I am much better at tuning into this "place."  For this is not a place that is fixed in time and space, fading from memory.  This is where God is found -- which can be anywhere, at any time.  It just takes a little practice.  For me, it means tuning into my thoughts, reading Scripture, and paying attention to what comes into my life each day.  Taking this time has given me a much deeper understanding and abiding happiness than I ever thought possible.  Just like leaning against that ancient tree on the edge of the River Nidd, sitting quietly for a time tuning in to my life and listening for God's guidance is food for my soul, providing sustenance for whatever journey I take, even the most difficult.

I never used to understand Jesus's parables about the kingdom of heaven being like a priceless object (a treasure or a pearl) which caused someone to sell everything to buy that object.  It just didn't make sense.  "How would that possibly help him live, or make him happier?"  But I was thinking much too literally, and so the meaning was hidden.  Now, I understand that God's guidance in my life is that priceless object.  That is a treasure beyond reckoning, and one that will sustain me throughout my life.

Dear God, you are my happiest place.  Love always, Pam

Friday, May 17, 2013

Christian Unity

"... that they may all be one.  ... that they may become completely one ..."  -- John 17:20, 22

These words are part of Jesus's final prayer to his disciples.  They were in last Sunday's Gospel reading, so I have been mulling over these words all week.  They are my favorite words about unity.

The more I think about unity, the more I see that the world is already very much interconnected.  We are connected to the people in our extended families, our community, our country, and beyond.  Each one of these people is uniquely connected to their extended families, their community, their country, and beyond.  So, even if we don't know someone personally, our lives can be influenced and impacted by them.  And we in turn influence and impact the lives of more people than we can imagine.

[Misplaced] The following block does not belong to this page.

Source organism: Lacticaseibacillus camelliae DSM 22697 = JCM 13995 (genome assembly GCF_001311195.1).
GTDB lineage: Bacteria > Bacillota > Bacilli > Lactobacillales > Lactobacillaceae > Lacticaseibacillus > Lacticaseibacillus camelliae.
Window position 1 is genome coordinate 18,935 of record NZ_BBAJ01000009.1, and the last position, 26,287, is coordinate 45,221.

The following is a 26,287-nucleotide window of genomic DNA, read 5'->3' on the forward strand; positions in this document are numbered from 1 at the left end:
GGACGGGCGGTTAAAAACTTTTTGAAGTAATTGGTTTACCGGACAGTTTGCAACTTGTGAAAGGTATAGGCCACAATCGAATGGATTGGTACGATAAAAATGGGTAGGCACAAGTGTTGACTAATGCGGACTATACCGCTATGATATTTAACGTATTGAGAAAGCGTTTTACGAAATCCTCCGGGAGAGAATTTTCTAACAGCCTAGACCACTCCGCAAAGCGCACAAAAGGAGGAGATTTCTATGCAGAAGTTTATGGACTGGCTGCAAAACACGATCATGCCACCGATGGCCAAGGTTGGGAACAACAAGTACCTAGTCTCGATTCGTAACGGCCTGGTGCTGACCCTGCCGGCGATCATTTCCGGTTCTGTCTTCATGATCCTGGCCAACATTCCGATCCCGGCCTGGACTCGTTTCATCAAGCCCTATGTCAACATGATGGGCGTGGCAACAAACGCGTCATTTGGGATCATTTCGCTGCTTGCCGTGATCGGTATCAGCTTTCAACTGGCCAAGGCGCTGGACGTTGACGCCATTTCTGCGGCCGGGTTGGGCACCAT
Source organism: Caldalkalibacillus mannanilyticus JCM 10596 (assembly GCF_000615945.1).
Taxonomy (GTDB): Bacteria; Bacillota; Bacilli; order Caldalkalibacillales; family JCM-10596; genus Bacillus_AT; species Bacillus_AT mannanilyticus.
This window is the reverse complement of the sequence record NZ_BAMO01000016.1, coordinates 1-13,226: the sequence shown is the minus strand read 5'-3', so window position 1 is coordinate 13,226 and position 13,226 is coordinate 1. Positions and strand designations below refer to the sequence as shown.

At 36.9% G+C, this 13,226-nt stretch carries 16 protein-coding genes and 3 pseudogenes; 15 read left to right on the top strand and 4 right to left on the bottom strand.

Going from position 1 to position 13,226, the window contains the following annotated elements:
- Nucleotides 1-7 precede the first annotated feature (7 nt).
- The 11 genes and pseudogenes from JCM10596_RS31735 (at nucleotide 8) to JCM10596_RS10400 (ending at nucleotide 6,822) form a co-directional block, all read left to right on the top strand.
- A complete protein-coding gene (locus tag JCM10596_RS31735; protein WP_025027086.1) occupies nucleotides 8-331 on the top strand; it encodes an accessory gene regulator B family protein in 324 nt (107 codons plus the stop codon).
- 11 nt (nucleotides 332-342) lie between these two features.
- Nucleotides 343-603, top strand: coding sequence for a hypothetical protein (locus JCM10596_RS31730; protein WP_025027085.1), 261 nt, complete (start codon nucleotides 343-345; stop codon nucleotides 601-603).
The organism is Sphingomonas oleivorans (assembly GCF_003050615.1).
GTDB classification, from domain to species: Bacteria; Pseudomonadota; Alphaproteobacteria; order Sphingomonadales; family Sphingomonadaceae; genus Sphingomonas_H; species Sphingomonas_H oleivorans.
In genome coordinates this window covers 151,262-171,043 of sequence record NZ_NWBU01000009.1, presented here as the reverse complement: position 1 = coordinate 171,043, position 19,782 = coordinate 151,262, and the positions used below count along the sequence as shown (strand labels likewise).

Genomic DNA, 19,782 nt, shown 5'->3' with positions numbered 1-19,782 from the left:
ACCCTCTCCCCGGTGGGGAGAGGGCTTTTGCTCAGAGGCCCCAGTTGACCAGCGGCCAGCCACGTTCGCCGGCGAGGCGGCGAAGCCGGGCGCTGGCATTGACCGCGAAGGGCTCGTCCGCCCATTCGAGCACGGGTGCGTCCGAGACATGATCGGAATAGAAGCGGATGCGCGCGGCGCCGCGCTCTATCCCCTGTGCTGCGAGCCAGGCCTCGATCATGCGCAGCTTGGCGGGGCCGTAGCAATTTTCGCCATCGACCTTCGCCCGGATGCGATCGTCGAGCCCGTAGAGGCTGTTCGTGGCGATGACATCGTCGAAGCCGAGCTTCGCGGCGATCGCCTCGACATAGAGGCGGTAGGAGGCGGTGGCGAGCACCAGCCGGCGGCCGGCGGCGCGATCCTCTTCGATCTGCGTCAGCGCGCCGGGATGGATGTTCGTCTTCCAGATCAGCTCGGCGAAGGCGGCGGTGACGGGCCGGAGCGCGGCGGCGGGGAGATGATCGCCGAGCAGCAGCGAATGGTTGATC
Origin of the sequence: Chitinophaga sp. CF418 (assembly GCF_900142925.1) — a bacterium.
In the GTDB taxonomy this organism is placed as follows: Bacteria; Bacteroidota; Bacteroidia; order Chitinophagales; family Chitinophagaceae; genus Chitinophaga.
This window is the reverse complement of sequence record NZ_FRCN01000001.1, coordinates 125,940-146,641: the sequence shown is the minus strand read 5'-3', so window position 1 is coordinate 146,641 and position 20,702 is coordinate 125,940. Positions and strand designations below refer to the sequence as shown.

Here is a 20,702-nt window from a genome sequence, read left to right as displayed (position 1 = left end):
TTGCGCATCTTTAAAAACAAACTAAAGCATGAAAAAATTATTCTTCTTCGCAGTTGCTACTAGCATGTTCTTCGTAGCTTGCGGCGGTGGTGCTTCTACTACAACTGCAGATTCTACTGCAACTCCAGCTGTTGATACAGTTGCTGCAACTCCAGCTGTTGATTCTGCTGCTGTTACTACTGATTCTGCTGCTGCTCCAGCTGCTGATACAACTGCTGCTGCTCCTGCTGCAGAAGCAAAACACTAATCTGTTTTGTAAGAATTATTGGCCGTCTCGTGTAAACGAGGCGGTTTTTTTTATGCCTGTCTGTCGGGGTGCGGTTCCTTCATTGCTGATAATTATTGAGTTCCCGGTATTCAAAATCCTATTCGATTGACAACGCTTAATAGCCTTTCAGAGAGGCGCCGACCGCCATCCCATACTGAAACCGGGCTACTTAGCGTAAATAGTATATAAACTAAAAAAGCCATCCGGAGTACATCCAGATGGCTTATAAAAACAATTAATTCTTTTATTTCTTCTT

This is becoming more and more true as communication technologies advance.  Perhaps it has always been true, it just happens a whole lot faster these days.  Jesus's life took centuries to impact the world.  Last year the life of a young Muslim girl in Pakistan fighting for an education impacted countless people around the world in seconds.

People around the world are interconnected, whether we like it or not, whether we know it or not.  Now, this connection can be positive and life-affirming, or it can be negative and life-damaging.  The choice is made by us.  The choices we make always impact more people than just ourselves.  And while we cannot always choose how others will impact our lives, we can at least choose how we will respond and how we will impact the lives of others.  Even doing nothing is a choice we make that has an impact.